Featuring: Robert Kushner, MD
An international team of investigators has released the first-ever study examining total energy expenditure over the course of the human lifespan, shedding light on human development and aging.
The findings, published in Science, suggest that weight gain and development of obesity is largely due to increased caloric intake rather than a reduction in metabolism, said Robert Kushner, MD, ’80, ’82 GME, professor of Medicine in the Division of Endocrinology, of Medical Education and a co-author of the study.
The body consumes a certain amount of calories every day, which is essential for proper body functioning and development. Nonetheless, how total daily energy expenditure — the number of calories an individual burns in one day — changes over the course of one’s life has remained understudied, according to the authors.
To determine its trajectory, the investigators studied a database of total energy expenditure data from 6,500 men, women, children and newborns around the word, ranging in age from 8 days to 95 years of age. The data was captured using the doubly labeled water method — a non-invasive, isotope-based technique that estimates an individual’s caloric intake and expenditure as they go about daily activities.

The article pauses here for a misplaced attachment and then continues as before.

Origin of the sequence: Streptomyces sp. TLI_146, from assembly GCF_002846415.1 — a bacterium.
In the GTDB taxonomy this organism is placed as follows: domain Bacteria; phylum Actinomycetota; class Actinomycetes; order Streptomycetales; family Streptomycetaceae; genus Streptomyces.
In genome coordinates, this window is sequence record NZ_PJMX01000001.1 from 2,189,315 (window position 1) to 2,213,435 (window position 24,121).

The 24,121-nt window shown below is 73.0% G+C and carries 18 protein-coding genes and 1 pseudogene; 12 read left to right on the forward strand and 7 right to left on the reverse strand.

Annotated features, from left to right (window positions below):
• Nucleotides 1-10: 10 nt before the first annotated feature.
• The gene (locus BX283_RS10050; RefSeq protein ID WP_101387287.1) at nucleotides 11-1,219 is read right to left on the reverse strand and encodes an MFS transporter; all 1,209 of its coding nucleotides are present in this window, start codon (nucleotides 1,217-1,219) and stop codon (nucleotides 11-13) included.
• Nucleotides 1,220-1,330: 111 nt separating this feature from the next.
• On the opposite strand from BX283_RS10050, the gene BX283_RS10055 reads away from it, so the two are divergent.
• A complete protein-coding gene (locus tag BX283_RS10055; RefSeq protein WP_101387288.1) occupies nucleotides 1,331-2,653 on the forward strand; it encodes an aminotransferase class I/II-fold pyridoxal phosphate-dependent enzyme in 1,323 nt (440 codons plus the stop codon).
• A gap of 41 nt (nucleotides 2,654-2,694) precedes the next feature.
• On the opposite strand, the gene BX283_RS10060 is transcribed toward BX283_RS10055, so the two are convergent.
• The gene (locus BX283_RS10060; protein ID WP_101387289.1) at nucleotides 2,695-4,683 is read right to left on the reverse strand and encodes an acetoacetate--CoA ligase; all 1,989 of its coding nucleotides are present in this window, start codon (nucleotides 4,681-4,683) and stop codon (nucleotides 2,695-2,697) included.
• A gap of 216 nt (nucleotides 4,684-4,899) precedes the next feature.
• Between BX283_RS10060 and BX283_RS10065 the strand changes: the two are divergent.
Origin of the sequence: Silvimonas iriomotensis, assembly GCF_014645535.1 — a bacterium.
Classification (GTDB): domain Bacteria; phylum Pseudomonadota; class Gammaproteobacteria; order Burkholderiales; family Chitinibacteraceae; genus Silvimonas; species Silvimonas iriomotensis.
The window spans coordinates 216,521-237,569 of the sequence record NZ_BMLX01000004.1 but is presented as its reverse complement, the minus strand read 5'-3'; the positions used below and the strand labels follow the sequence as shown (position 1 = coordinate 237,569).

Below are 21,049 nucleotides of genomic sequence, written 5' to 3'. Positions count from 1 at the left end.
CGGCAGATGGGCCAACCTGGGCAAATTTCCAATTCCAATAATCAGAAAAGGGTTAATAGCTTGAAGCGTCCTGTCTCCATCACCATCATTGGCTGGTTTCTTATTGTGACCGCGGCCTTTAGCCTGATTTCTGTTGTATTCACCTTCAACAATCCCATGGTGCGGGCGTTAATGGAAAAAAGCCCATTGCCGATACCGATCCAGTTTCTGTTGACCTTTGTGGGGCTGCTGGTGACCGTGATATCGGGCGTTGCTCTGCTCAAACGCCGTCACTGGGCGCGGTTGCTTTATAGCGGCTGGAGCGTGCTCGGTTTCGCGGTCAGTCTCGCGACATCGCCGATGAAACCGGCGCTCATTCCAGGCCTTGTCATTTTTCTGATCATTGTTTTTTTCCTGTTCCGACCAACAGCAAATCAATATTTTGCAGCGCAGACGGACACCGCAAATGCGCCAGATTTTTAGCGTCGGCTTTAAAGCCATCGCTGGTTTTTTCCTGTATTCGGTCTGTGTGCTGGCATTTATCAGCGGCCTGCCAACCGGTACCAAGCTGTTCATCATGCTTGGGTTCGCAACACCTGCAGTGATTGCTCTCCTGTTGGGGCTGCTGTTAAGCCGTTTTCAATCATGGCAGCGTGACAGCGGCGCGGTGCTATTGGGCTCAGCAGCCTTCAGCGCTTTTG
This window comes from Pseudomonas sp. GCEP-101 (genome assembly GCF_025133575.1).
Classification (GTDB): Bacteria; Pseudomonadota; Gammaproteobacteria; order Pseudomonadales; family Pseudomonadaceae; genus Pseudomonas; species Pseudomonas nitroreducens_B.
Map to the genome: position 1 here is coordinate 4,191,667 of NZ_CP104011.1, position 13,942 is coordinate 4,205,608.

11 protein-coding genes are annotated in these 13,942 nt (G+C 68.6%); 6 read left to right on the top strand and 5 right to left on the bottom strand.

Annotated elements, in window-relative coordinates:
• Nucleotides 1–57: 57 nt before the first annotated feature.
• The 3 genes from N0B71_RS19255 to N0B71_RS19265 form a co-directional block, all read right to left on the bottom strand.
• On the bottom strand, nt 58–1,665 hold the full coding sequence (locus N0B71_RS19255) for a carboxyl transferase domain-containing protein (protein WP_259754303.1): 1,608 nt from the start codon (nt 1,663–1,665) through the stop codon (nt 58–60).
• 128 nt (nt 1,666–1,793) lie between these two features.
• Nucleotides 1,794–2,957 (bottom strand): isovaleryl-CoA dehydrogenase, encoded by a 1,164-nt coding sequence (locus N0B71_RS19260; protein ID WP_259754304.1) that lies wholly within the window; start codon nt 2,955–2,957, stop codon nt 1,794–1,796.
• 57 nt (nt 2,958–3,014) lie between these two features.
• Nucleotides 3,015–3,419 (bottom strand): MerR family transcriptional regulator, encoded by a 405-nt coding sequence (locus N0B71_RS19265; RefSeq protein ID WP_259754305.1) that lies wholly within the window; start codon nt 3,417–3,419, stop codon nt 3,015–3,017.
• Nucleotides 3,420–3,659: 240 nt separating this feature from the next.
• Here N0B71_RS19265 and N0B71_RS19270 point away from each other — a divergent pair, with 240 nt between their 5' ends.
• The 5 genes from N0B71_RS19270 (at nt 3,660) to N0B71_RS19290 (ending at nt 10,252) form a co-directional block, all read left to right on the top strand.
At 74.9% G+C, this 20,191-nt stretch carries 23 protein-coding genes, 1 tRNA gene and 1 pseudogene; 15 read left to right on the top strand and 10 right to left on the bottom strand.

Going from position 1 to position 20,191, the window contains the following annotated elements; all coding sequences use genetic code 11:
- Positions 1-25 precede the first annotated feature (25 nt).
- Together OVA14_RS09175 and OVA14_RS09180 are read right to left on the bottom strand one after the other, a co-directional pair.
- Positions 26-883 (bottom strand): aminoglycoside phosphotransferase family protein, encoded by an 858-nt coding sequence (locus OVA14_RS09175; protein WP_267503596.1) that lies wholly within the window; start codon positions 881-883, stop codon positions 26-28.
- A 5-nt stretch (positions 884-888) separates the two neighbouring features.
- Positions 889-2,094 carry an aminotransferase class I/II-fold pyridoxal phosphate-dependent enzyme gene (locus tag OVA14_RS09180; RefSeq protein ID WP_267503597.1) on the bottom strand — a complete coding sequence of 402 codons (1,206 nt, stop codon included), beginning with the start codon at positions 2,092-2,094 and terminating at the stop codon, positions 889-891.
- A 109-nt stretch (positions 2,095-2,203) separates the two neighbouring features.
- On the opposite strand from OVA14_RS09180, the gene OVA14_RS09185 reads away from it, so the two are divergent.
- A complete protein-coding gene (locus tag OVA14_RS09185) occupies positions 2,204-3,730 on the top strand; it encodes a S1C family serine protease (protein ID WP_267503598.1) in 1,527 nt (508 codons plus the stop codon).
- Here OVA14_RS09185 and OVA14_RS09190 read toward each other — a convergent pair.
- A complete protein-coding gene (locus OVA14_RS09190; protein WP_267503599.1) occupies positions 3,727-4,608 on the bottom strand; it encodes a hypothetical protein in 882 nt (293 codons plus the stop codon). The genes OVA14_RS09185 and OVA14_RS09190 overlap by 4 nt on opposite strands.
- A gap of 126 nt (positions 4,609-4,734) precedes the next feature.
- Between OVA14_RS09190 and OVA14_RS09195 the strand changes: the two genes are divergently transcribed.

After normalizing the data for fat-free mass — internal organs, bone, muscle, water and connective tissue, for example — the investigators found that change in total energy expenditure goes through four phases during one’s lifespan.
In newborns, total energy expenditure increased up to one year of age, and in children, it also increased from 1 to 20 years of age. In adulthood, however, it stabilized from ages 20 to 60 years and then declined in older adults ages 60 years and older.
The findings challenge a long-held belief that energy expenditure begins to decline in early or mid-adulthood, according to Kushner, adding that the data will also help healthcare providers create more informed and patient-centered nutrition plans and care strategies.
“The data strengthens our counseling goals of encouraging patients with obesity to consume a healthy diet that is calorie restricted. It also highlights the importance of recommending an active lifestyle and exercise to maintain healthy aging,” Kushner said.
This study was supported by the International Atomic Energy Agency, Taiyo Nippon Sanso and SERCON.
This article was originally published in the Feinberg School of Medicine News Center on September 17, 2021 .
Robert Kushner, MD is Professor of Medicine in the Division of Endocrinology and Professor of Medical Education.
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